Below is a breakdown of the proven and probable reserves of the company’s 3 mines:
As in any industry where long-term fixed contracts are the norm, managing costs effectively is of the up-most importance. There are quite a few factors that can affect the cost per ton such as labor, oil prices, production taxes, royalties, and equipment. Of these, royalties/taxes and labor accounted for the largest expenses at 44% and 19% during the year ended 2010.
The largest components of production costs are as follows:
It is difficult to compare the average cost per ton for another company operating in the PRB as Cloud Peak is the only pure play in the region. While Peabody Energy is the largest player in the PRB, its operations stretch all over the country and world making a comparison between the two companies an inaccurate representation of their ability to keep costs under control. Given that mining coal is unique to each respective area in which it is mined, comparing margins across the industry does not tend to lend much value.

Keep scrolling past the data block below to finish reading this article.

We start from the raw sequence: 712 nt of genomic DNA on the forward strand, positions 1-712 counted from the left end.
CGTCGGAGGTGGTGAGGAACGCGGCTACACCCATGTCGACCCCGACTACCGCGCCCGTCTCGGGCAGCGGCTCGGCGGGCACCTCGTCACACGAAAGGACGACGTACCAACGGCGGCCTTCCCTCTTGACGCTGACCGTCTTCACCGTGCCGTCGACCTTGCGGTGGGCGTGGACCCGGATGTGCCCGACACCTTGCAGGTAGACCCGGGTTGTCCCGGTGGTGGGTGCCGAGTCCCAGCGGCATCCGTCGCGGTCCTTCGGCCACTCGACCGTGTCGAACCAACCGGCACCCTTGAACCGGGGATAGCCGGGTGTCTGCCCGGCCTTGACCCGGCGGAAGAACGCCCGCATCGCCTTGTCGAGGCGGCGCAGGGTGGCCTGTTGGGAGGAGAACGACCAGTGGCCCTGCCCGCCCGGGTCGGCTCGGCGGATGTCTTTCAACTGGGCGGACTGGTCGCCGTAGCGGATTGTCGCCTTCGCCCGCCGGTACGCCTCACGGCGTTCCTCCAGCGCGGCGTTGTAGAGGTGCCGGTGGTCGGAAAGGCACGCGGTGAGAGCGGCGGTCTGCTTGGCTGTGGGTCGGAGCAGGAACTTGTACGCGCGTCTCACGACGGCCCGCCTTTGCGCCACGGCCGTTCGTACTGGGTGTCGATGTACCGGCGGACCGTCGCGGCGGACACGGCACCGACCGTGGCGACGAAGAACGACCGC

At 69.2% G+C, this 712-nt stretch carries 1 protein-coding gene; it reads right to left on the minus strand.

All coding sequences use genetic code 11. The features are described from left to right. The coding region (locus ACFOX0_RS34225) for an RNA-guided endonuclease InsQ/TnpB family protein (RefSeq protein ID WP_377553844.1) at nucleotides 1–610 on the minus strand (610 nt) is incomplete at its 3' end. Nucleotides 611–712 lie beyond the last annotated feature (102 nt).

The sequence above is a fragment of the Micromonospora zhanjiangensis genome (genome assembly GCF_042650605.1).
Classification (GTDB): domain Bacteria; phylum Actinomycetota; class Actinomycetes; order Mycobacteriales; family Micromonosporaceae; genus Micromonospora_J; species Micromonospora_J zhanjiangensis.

There are 4 main types of coal with each varying based on the type of carbon it contains as well as the amount of heat energy it can produce. This also affects the price as the higher the energy and carbon content, the higher the price on the spot market.
The chart below shows the type of coal as well the percentage each variety accounts for with respect to total U.S. production.
Subbituminous or steam coal is the type found in the Powder River Basin and the variety that Cloud Peak mines. While there is no such thing as “clean coal,” Subbituminous, is considered “cleaner” when burned due to the lower carbon and energy content compared to Anthracite and Bituminous. It is also viewed as less valuable and fetches a cheaper price on the market.
U.S. coal consumption
The chart below speaks volumes as to how essential coal is to powering the nation. Given the fact that the U.S. is a developed country of 300 million people and how slowly change comes (particularly when it relates to something as important as energy), we can be pretty confident as to the future demand of coal over at least the next few years.
click to enlarge
Worldwide, coal consumption is expected to increase 60% over the next 20 years. Despite “clean coal” being a bit of a misnomer, twenty- first century coal plants emit 40% less carbon dioxide than the average 20th century coal plants and it is expected that technology to further clean coal emissions is only going to get better in the future.
According to the World Coal Institute, coal reserves in the U.S. will last for the next 119 years. The U.S. has the largest coal reserves of any country in the world and is the second largest consumer behind China.